most physiologically appropriate food for their babies : breastmilk.

Sincerely yours,
-Emma Kwasnica, Montréal

P.S. Here you will find the full-page newspaper article/image from Le
Journal de Montréal (
in which I am tandem-nursing my daughters at Montréal’s 2008 Breastfeeding
Challenge. This is particularly relevant, as Facebook has said that no
major newspaper in North America would publish the type of breastfeeding
photos that they have deleted. This simply isn’t true – this newspaper
image is living proof ! If Montreal, a city of over 3.5 million, can handle
seeing this image in a daily newspaper, then why can’t Facebook ?


Filed under Breastfeeding, Lactivism and Doula-ing, Motherhood and Parenting

Thanks for the mammaries

Breasts are pretty good multi-taskers. Biologically, they have a couple of very important purposes: nourishing offspring, and encouraging the male of the species to come help create said offspring in the first place. Culturally, they have a multitude of meanings. They’re some of the hardest working symbols around. I’m quite fond of mine.

I wish that our generic attitude towards breasts was just that, actually: fondness. Instead it is fraught and controversial. The Facebook breastfeeding ban has simply brought that to the fore and perhaps at least one positive has come out of the madness – people everywhere seem to be talking about breasts and their milk-making powers.

Facebook has been taking a lot of hits for the absurd hypocrisy in the way its policies  are enforced. On the one hand, we have the perfectly natural photographs of mothers lovingly feeding their babies and children being removed. On the other hand, we have the terribly unnatural photographs of teenage girls posing seductively for the camera multiplying unabated every day. But… hold on a second – how unnatural are those other photos, really?

Distasteful, worrying, annoying, titillating, misogynistic, misguided, sexy, pornographic, hilarious, pathetic they may be. But unnatural? Notwithstanding silicone and photoshop, breasts-as-erotic doesn’t seem very unnatural to me. At least, it’s nothing new.

In arguing that breastfeeding photos are ‘natural’ and nothing to do with sex or even exhibitionism (aren’t social networking sites temples to exhibitionism?), those against the Facebook ban hope to dispute the ‘obscenity’ label. And yes, Facebook seems to be pretty slow to wake up the fact that breastfeeding is NOT obscene! Of course it isn’t. The notion is ludricous. A lot of people are saying things like breasts were made for feeding babies, men just don’t like their fantasies being disrupted by nature, breasts aren’t sex objects, they’re food. A lot of people have the best of intentions.

But what if they are unwittingly making things worse for women? What’s wrong with a breast being sexual as well as nurturing? Because it would require a woman to be multidimensional? We’d have to see lactation and sex as something other than polar opposites. Not a Madonna/Whore situation, but a reality situation. It would also require us to have the maturity to live with a little ambivalence.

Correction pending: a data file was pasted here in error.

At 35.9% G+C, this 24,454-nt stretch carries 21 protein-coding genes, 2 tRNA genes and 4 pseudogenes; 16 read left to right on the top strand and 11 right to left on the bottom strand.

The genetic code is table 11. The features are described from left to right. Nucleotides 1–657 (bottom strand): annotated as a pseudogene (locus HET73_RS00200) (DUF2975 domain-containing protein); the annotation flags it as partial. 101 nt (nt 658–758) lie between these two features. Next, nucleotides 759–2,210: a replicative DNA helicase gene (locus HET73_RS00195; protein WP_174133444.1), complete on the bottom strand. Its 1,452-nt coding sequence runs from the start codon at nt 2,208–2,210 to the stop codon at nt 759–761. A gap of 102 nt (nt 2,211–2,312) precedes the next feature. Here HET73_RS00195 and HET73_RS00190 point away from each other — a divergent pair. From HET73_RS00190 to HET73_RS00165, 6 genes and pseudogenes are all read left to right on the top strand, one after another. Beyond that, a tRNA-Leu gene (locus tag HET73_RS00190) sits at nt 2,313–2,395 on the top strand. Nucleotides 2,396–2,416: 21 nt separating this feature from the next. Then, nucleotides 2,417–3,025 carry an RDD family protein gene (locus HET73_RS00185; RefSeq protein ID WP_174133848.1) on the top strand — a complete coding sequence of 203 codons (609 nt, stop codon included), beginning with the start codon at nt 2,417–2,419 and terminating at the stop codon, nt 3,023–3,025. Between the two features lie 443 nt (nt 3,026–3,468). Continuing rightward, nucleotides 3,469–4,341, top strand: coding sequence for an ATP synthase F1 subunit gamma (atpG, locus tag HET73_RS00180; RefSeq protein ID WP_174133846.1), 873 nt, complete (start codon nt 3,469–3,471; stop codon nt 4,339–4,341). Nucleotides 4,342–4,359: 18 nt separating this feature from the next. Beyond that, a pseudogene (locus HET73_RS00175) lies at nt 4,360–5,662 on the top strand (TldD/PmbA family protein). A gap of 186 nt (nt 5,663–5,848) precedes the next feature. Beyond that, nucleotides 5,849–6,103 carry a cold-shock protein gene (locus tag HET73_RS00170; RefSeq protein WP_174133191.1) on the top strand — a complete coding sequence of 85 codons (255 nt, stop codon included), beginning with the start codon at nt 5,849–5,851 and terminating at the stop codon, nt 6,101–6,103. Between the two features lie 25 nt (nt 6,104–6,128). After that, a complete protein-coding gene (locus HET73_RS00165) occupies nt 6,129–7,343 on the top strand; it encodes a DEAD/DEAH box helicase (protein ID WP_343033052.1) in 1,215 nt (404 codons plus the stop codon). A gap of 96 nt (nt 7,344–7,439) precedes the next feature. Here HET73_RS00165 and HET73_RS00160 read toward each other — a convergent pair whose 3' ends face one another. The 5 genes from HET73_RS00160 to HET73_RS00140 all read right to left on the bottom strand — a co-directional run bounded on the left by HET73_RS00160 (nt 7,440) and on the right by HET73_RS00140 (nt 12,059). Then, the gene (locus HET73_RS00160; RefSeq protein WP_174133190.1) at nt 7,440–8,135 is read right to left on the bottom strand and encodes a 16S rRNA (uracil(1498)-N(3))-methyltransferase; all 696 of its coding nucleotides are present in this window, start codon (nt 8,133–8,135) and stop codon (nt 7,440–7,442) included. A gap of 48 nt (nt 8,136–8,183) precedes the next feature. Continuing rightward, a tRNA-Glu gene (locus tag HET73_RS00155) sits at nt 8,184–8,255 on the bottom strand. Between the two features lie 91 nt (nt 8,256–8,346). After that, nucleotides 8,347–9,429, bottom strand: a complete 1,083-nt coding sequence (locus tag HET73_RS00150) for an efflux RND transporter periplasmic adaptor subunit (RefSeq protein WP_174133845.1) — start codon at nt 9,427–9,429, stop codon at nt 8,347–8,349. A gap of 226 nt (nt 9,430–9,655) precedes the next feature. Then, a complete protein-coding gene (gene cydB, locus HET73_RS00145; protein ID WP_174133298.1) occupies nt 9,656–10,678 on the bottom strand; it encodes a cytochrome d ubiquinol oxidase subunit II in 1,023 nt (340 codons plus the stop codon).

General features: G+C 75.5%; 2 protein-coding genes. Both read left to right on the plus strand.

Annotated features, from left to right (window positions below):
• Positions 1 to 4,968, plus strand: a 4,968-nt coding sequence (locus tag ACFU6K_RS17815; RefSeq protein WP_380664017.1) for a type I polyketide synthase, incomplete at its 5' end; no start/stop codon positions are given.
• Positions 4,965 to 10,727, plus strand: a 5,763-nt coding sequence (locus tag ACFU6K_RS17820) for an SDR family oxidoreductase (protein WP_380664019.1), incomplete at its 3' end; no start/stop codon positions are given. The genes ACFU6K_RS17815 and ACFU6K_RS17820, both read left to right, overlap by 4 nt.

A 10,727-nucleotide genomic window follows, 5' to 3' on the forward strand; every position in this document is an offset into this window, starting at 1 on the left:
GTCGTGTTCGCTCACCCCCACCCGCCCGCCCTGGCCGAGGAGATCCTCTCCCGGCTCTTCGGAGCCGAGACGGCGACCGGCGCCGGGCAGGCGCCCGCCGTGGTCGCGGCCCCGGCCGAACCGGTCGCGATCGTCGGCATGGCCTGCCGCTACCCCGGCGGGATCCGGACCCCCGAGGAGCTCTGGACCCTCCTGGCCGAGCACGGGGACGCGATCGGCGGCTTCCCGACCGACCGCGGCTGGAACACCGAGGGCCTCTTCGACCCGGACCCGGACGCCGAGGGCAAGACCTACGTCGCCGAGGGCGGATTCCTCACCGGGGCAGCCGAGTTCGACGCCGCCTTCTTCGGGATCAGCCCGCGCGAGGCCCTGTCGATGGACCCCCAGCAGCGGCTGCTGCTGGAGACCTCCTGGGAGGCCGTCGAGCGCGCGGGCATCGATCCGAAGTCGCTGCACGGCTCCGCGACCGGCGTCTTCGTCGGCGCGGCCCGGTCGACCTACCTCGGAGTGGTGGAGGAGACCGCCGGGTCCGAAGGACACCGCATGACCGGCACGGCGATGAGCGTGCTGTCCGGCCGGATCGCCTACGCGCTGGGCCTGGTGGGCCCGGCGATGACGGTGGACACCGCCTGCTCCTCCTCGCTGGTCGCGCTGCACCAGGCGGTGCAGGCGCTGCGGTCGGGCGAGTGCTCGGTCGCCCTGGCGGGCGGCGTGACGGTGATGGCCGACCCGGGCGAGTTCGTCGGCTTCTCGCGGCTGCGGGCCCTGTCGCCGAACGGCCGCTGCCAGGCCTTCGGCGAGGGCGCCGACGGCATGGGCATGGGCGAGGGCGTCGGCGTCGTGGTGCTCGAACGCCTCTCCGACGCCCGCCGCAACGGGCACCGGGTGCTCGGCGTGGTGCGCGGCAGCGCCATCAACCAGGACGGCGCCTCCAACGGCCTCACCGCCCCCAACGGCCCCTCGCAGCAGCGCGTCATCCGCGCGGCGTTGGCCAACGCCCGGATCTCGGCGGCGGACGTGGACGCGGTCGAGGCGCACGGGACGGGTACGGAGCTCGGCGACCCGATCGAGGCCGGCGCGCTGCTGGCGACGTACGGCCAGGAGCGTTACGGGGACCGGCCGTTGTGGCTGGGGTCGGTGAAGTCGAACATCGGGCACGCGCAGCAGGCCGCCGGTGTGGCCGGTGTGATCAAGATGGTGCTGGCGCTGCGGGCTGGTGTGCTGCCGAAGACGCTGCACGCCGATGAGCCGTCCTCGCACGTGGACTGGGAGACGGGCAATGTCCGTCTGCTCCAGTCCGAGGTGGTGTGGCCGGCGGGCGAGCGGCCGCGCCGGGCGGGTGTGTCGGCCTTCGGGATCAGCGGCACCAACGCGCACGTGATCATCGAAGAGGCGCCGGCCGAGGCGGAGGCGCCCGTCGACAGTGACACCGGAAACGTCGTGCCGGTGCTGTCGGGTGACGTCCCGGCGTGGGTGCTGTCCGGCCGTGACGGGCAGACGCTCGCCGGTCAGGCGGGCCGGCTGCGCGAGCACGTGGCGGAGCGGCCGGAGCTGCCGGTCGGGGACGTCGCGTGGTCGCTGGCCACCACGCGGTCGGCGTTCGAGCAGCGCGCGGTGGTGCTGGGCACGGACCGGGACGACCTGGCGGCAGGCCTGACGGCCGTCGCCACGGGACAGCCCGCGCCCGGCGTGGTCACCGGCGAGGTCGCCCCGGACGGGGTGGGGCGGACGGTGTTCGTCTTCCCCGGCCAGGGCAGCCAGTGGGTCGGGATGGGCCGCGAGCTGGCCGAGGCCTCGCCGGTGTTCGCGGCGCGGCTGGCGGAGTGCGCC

The fact is, some men (and women) WILL find a glimpse of naked breast arousing, whether there is a baby around or not. Some women DO find the sensual experience of breastfeeding arousing (alas, I can’t claim to be one of them). Some people pay good money for lactation porn. Judging by some of the comments from online strangers that participants of the virtual nurse-in have received, there are a lot of people out there who are more than happy to have a bit of milk with their mammaries.

Not that I’m condoning turning a breastfeed into a perving session – quite the opposite. I’m just saying that putting a baby in a photograph doesn’t make a breast – or its owner – into an asexual earth mother, any more than photographing them doesn’t instantly make a thirteen-year-old’s breasts pornographic (yes, even in an art gallery, Kevin Rudd.)

What I am asking for is that I am not essentialised into oblivion. I am not a human milkbar. Nor am I a human amusement park, cleavage at the man-pleasing ready. I am a complex, sentient human being who happens to have breasts. Lactating breasts. Whether I choose to post photographs of them on Facebook or anywhere is not the business of salivating man-children any more than it is pathetic little lactophobes writing site usage policies in California.

Which is exactly why we need more images of breastfeeding in the media and online, not fewer. The more breastfeeding is seen as a normal part of everyday life for many women, the more it will cease to be a freakshow and become – dare I say it – natural – in the eyes of those doing the looking. So thanks is due to those women who participated in the M.I.L.C virtual nurse-in, and those who breastfeed in public every day. And the men who support them. Naturally.


Edited to add some pertinent linkage

  1.  A page with some of the ‘offending’ photos. Some of them do show a lot of naked flesh. Many of them don’t at all. Personally I find none of them offensive. How about you?
  2. This great post by PhD in Parenting is well worth a look, as is her more recent update.
  3. This is in my blogroll as well, but in case you’ve not clicked Jennifer James’ excellent collection of images reminds us that our uneasiness with breastfeeding is new (and largely due to the normalising of infant formula.) Look how far we’ve come.


Filed under Breastfeeding, Lactivism and Doula-ing, Feminism, Musings, Reflections and Rantings